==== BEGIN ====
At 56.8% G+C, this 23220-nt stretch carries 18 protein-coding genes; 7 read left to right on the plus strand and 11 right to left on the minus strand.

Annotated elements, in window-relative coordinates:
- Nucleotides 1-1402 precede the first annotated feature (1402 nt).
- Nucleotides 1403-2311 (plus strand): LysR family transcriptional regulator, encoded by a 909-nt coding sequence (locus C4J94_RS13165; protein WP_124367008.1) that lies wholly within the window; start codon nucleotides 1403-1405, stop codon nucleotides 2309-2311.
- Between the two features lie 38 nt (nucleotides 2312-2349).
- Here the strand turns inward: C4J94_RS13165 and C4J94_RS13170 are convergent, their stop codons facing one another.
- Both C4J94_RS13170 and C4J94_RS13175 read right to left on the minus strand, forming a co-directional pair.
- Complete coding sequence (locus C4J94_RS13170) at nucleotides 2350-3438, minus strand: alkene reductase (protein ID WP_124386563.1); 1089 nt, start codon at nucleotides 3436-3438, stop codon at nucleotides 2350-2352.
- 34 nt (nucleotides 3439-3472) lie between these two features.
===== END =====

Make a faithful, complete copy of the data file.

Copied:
At 56.8% G+C, this 23220-nt stretch carries 18 protein-coding genes; 7 read left to right on the plus strand and 11 right to left on the minus strand.

Annotated elements, in window-relative coordinates:
- Nucleotides 1-1402 precede the first annotated feature (1402 nt).
- Nucleotides 1403-2311 (plus strand): LysR family transcriptional regulator, encoded by a 909-nt coding sequence (locus C4J94_RS13165; protein WP_124367008.1) that lies wholly within the window; start codon nucleotides 1403-1405, stop codon nucleotides 2309-2311.
- Between the two features lie 38 nt (nucleotides 2312-2349).
- Here the strand turns inward: C4J94_RS13165 and C4J94_RS13170 are convergent, their stop codons facing one another.
- Both C4J94_RS13170 and C4J94_RS13175 read right to left on the minus strand, forming a co-directional pair.
- Complete coding sequence (locus C4J94_RS13170) at nucleotides 2350-3438, minus strand: alkene reductase (protein ID WP_124386563.1); 1089 nt, start codon at nucleotides 3436-3438, stop codon at nucleotides 2350-2352.
- 34 nt (nucleotides 3439-3472) lie between these two features.